Combustion and NOx Emission Characteristics in a DI Methanol Engine Using Supercharging with EGR 971647
In this study, we investigated the combustion technology for the direct injection (DI) methanol engine for a heavy-duty vehicle that makes use of the fuel characteristics of methanol and achieves smokeless burning with high efficiency and low NOx emissions under the heavy load condition. A 3.3-liter 4-cylinder spark-assisted DI methanol engine was tested to investigate the combustion and NOx emission characteristics under the full load condition with supercharging and/or EGR.
We believe that supercharging suppressed the stratified charge combustion, but accelerated the premixed combustion to increase the indicated mean effective pressure. Moreover, supercharging was helpful in carrying out EGR under the full load condition without deteriorating the thermal efficiency. Furthermore, heavy EGR during supercharging reduced the NOx emissions dramatically while maintaining the high thermal efficiency and controlling the unburned hydrocarbons emissions. We believe that this was because the heavy EGR considerably suppressed the initial combustion to extend the mixing time for the fuel-air charge, and accelerated premixed combustion. The test results also showed that the high thermal efficiency was maintained because the accelerated premixed combustion prevented the shortage of oxygen during the combustion period even under the full load condition which involved high injection quantity.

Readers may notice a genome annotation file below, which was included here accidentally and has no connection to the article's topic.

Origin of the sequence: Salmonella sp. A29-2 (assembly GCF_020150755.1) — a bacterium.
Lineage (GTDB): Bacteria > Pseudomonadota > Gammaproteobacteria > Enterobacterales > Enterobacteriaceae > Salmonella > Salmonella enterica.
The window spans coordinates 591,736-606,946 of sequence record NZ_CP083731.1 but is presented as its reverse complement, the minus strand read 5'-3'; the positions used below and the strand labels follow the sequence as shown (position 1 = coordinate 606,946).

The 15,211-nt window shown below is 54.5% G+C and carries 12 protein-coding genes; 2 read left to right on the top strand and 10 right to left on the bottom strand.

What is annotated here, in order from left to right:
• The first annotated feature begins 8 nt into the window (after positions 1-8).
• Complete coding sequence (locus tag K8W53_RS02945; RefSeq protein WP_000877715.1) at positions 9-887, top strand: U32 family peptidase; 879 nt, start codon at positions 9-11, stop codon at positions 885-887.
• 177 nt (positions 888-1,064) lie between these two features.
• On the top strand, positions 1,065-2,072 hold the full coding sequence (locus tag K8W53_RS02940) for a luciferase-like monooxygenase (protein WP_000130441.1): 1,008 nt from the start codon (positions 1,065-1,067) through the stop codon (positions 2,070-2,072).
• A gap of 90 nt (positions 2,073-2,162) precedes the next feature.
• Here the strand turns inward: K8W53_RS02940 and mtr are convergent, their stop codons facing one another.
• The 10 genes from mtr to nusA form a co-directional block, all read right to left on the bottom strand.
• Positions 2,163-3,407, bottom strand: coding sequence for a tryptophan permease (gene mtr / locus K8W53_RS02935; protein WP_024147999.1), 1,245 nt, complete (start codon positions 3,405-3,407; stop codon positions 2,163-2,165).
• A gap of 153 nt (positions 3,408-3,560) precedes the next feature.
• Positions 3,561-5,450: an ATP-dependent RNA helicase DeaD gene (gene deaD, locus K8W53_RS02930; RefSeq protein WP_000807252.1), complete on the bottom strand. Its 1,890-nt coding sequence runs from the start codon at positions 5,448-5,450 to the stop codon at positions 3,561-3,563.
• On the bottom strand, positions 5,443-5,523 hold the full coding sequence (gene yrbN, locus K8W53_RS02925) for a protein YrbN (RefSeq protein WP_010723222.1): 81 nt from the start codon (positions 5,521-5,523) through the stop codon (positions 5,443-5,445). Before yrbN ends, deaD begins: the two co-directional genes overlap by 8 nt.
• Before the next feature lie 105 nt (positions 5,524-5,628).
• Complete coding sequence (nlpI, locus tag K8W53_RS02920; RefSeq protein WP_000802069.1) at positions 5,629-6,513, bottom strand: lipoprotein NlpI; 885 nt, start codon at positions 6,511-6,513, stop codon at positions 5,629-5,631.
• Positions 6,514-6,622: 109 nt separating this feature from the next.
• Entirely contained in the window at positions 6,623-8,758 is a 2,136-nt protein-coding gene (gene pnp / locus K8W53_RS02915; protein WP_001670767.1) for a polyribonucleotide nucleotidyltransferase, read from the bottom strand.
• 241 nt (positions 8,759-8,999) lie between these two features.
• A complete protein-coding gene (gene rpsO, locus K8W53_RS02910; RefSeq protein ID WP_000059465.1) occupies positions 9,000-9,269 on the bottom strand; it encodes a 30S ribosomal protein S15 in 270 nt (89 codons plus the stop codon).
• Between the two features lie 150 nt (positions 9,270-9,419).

Based on the above results, we were able to resolve the trade-off relationship between the brake specific NOx emissions and the brake thermal efficiency by combining supercharging and heavy EGR. We also verified that the brake specific NOx emissions were reduced to the low level of 1.0 g/kWh or less at the brake thermal efficiency of 38% under the full load condition.